In most cases, STO integrals are evaluated assuming that the orbitals are directed towards each other, using spherical harmonics; however, in GTO-based software Cartesian GTOs are used, with the orbitals being aligned along the x, y or z axis.

Is there any way to evaluate STO integrals using Cartesian STOs, or convert between Cartesian and spherical STOs? For example, if I had a pz-type STO at (0,0,0) and another one at (1,1,1), is there any way to decompose the resultant expression in terms of spherical STO integrals?

  • $\begingroup$ I would wager that the relevant recursion formulae are listed in L. Zülicke: Quantenchemie, unfortunately, it is hard to come by. $\endgroup$ – TAR86 Feb 21 '20 at 14:17
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    $\begingroup$ Have you considered to commit to the Materials Modeling Stack Exchange: area51.stackexchange.com/proposals/122958/… ? There's a higher concentration of computational researchers, including basis set expert Kirk Peterson. Several example questions were about basis sets. We will soon be in the private beta phase, where only a select group of users can participate. These users help to determine the style of questions for the future. $\endgroup$ – user1271772 Feb 22 '20 at 15:21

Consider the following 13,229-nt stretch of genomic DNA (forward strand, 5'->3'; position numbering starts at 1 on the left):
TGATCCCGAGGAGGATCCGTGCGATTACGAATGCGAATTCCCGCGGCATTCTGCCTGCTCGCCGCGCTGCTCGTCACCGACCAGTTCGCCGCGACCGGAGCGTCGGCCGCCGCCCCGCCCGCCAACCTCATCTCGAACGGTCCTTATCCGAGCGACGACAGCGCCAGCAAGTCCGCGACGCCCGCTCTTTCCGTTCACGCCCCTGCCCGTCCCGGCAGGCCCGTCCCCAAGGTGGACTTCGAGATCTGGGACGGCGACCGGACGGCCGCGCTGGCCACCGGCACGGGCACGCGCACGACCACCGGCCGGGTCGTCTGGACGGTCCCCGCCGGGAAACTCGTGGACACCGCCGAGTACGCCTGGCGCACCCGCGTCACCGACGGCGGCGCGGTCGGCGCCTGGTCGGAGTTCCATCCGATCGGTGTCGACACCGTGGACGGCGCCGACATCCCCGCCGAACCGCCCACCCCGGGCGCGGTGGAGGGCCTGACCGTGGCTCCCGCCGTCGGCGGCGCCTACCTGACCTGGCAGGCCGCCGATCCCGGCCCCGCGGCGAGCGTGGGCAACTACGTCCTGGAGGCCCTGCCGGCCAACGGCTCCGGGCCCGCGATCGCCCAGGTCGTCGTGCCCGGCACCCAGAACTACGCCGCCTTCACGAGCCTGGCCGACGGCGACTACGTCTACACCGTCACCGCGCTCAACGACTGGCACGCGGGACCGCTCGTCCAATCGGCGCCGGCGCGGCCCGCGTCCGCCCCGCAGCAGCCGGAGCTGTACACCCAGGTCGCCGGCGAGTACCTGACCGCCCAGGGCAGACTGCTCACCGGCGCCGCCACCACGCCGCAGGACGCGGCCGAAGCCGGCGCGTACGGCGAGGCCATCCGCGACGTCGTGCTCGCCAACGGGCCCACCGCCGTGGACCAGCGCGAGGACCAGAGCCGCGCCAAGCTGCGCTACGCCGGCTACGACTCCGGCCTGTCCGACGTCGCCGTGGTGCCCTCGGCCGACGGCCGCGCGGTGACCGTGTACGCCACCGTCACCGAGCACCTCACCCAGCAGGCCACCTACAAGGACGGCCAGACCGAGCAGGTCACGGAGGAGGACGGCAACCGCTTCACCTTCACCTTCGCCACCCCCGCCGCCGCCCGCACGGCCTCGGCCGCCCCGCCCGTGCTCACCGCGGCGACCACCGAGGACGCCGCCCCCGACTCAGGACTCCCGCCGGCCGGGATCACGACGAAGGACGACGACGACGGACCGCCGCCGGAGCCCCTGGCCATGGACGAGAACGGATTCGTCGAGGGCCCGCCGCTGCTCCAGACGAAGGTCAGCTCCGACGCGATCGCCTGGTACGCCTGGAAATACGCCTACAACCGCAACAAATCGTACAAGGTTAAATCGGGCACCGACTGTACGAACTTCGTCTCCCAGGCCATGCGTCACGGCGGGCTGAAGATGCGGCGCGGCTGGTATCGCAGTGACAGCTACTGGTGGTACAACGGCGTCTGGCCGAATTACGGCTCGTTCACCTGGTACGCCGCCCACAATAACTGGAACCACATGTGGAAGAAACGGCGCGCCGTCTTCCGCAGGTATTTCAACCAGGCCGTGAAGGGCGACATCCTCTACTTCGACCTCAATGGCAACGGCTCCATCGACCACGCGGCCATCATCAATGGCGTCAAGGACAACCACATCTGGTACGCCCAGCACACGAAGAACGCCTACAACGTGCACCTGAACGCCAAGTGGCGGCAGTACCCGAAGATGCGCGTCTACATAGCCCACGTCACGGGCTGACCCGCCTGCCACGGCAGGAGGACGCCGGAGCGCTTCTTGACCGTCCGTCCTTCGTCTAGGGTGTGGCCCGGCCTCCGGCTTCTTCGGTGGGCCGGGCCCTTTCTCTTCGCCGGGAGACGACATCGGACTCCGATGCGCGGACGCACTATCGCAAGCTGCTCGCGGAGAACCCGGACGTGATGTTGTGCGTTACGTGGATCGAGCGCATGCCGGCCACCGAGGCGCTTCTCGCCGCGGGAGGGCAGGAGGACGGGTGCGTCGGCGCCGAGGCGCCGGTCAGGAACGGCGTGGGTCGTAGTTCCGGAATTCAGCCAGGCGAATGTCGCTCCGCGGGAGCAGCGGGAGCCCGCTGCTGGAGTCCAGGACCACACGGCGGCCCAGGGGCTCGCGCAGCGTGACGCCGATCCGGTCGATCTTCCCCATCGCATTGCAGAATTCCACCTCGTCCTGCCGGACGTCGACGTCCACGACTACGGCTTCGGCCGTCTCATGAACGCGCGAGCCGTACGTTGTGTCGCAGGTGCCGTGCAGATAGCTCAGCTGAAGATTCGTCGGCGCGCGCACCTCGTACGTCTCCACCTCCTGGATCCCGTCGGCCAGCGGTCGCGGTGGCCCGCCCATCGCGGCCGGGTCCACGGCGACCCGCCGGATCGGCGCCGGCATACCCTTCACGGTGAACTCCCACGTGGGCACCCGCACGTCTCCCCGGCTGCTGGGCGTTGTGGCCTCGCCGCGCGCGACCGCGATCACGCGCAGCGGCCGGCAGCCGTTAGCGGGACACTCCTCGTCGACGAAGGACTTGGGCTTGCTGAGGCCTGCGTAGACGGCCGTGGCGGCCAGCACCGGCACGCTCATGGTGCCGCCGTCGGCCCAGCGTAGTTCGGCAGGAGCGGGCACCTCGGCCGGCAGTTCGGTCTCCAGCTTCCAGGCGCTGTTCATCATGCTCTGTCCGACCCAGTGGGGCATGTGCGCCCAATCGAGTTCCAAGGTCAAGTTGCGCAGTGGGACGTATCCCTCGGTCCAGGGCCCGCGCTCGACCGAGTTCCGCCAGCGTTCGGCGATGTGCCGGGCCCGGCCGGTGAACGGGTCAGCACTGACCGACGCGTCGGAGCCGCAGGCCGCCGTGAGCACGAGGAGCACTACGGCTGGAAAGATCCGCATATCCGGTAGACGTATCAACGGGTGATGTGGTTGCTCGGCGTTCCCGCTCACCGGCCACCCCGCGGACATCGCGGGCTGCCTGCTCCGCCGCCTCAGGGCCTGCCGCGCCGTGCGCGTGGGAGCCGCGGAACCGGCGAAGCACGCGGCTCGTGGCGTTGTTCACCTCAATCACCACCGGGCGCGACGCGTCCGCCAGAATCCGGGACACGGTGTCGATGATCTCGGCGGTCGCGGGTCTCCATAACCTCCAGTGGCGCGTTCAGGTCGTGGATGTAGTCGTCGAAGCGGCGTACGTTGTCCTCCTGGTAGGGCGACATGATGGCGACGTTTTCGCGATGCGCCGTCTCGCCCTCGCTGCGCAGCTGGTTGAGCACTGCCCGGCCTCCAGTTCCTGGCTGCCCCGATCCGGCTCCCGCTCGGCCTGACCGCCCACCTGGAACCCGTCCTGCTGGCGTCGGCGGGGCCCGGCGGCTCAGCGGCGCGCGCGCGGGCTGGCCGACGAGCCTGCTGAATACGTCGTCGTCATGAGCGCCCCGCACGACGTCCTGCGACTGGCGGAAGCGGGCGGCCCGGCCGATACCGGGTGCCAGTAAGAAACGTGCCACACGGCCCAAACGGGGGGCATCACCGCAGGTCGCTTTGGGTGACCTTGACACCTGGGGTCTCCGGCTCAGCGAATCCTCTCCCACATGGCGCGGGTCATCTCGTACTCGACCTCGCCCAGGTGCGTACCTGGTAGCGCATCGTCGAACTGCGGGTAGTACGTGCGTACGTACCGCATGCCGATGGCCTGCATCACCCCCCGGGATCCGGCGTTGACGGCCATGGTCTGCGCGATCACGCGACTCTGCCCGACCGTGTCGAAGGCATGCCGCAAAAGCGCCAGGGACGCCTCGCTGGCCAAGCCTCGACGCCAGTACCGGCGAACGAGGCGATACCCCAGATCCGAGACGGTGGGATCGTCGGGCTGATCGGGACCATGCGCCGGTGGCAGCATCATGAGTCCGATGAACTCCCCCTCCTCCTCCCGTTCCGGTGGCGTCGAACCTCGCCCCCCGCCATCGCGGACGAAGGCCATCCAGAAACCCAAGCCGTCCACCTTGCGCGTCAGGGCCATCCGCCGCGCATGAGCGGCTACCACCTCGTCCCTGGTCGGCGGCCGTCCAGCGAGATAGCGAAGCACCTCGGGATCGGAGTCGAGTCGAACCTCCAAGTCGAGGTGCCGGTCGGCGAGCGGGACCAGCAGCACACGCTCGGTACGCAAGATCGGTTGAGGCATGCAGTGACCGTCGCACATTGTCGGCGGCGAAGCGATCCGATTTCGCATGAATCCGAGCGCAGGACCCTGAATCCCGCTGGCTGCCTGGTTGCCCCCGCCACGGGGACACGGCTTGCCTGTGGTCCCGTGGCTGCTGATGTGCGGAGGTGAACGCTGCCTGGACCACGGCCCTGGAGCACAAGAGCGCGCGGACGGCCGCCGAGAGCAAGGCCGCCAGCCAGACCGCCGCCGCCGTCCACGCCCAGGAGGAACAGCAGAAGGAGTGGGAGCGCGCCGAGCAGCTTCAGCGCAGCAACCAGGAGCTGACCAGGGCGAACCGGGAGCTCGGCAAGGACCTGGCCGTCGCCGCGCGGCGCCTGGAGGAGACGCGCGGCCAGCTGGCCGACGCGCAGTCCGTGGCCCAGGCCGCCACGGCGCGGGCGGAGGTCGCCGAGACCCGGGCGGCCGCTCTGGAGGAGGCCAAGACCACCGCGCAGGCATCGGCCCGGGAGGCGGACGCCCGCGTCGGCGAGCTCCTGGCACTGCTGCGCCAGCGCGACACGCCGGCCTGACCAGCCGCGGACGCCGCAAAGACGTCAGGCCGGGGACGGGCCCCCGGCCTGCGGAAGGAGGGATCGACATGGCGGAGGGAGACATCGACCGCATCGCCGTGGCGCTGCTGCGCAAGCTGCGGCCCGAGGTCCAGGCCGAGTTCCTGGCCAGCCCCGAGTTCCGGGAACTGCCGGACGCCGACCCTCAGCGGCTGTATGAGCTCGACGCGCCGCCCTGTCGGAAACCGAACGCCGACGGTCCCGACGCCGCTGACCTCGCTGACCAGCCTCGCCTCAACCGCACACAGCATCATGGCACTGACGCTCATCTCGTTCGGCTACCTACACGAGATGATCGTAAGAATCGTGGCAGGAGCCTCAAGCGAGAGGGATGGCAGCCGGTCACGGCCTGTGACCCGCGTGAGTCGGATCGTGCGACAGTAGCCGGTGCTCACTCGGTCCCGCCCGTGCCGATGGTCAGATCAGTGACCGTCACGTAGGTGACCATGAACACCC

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    $\begingroup$ Are you able to be specific about which particular computer program for which you're interested in the STO implementation? I know at least 2 programs that use Slaters and the implementation is very different in each of them. $\endgroup$ – user1271772 Feb 23 '20 at 2:58

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